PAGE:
0

New group building partnership to save animals

Over 1,000 Clayton cats, dogs already rescued

Photo by Curt Yeomans
Partners for Pets co-founders Amy Adams (left) and Maria Durough, pose with “Tux,” a pit bull that they have arranged to be taken in by a rescue group. Their newly formed group has been able to get over 1,000 pets rescued from the Clayton County Animal Shelter in the last six months.

Photo by Curt Yeomans Partners for Pets co-founders Amy Adams (left) and Maria Durough, pose with “Tux,” a pit bull that they have arranged to be taken in by a rescue group. Their newly formed group has been able to get over 1,000 pets rescued from the Clayton County Animal Shelter in the last six months.

The Clayton County Animal Control shelter in Jonesboro has long been seen by animal lovers as an evil place, due to the fact that animals that end up at the facility usually end up being euthanized if no one comes forward quickly to claim them.

photo

Photo by Curt Yeomans An unnamed German shepherd jumps up to lick the hand of Partners for Pets co-founder Amy Adams during a recent trip she made to the Clayton County Animal Control shelter in Jonesboro. The group has worked to get many of the shelter’s animals rescued from death in the last six months.

photo

Photo by Curt Yeomans Partners for Pets co-founder Amy Adams checks on some of the puppies at the Clayton County Animal Control shelter in Jonesboro. The new group has been working with animal control to get several of its animals rescued, rather than see them euthanized.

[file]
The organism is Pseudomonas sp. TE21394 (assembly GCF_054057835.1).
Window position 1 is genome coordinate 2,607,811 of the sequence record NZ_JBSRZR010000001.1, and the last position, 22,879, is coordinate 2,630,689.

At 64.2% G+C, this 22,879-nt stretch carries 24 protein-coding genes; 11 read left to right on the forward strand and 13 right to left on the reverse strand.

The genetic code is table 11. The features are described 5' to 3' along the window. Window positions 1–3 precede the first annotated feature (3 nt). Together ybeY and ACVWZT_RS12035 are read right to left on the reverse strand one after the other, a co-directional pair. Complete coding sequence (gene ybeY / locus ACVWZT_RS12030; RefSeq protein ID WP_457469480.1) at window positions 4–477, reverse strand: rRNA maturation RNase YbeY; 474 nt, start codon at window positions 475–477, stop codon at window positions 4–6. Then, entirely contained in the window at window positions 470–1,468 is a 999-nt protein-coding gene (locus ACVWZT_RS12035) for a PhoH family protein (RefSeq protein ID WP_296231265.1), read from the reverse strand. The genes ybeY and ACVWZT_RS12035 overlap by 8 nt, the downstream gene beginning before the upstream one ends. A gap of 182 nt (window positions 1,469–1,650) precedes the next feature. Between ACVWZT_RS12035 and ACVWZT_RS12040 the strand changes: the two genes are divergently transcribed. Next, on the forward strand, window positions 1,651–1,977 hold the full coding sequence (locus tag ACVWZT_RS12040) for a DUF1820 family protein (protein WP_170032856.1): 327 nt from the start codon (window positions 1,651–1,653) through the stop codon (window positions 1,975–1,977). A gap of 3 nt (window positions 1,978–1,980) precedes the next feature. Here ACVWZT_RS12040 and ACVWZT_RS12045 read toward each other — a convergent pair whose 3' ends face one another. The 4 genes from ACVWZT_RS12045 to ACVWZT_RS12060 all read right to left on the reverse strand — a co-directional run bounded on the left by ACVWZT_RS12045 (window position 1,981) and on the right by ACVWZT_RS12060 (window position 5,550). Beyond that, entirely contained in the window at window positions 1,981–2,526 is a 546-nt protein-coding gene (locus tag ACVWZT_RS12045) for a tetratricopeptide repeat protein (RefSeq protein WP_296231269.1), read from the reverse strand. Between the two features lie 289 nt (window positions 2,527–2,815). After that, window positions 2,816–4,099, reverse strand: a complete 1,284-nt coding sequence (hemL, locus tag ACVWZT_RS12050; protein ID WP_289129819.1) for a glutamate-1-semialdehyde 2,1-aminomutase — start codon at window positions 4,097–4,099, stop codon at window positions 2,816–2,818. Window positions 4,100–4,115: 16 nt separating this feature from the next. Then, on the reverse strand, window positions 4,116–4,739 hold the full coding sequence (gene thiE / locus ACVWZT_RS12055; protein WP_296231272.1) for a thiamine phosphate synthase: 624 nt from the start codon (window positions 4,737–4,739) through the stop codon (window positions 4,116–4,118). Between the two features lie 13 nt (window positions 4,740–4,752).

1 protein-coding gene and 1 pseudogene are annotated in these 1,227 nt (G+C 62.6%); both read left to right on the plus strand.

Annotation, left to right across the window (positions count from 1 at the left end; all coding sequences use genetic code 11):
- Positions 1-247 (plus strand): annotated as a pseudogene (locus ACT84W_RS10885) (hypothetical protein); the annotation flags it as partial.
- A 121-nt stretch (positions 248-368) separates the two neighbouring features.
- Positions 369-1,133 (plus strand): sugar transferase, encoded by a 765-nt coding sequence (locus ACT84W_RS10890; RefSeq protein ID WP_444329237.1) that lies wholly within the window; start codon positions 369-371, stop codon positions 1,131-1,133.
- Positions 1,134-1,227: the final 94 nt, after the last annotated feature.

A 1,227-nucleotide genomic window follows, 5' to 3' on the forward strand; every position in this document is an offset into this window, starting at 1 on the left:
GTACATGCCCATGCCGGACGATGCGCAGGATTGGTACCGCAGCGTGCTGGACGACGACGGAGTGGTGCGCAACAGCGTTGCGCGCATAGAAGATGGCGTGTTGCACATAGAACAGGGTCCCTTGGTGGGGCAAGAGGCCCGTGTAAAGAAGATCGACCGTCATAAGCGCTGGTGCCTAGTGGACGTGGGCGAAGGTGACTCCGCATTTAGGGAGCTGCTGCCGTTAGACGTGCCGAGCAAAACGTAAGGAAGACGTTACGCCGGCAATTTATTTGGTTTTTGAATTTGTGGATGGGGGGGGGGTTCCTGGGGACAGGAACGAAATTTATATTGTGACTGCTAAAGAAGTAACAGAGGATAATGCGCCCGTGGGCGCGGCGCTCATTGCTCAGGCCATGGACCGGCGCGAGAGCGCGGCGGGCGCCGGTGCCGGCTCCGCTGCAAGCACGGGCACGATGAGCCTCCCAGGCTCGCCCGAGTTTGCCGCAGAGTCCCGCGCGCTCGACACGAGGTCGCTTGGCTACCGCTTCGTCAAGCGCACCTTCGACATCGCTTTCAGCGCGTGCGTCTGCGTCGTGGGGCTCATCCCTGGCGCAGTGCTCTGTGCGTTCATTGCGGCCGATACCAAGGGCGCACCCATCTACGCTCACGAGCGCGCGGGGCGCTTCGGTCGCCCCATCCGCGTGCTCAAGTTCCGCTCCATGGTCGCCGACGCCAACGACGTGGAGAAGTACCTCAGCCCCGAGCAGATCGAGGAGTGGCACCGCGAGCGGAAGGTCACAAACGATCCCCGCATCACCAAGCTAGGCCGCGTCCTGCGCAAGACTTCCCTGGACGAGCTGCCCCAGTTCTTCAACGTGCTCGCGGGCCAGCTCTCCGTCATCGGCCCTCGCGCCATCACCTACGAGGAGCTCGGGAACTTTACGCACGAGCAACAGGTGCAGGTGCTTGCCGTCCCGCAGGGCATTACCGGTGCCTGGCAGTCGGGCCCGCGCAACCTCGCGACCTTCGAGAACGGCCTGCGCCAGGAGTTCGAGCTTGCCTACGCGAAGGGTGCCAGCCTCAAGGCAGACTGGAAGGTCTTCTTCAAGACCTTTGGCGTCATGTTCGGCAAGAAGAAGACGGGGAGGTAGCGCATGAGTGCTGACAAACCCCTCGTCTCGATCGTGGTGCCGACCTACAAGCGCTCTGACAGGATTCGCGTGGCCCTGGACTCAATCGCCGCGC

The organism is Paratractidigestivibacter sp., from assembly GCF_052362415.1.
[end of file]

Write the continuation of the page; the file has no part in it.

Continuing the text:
photo

Photo by Curt Yeomans This unnamed German shepherd is one of several Clayton County Animal Control dogs that a new group, called Partners for Pets, has lined up a rescue home for. The friendly pooch has been popular with both animal control staff and Partners for Pets volunteers.

photo

Photo by Curt Yeomans This terrier mix puppy is one of the pets that a new group, called Partners for Pets, has been working to get rescued from the Clayton County Animal Shelter.

Capt. Mark Thompson, the Clayton County Animal Control Commander, said the fate of animals that come to his shelter is so controversial that he has received death threats from animal-rights advocates. He said it is the only law enforcement unit he has been involved with that caused him to receive threats against his life.

“There is a lot of animosity towards us because of what we do, and that is because pet lovers are really passionate about protecting animals,” Thompson said.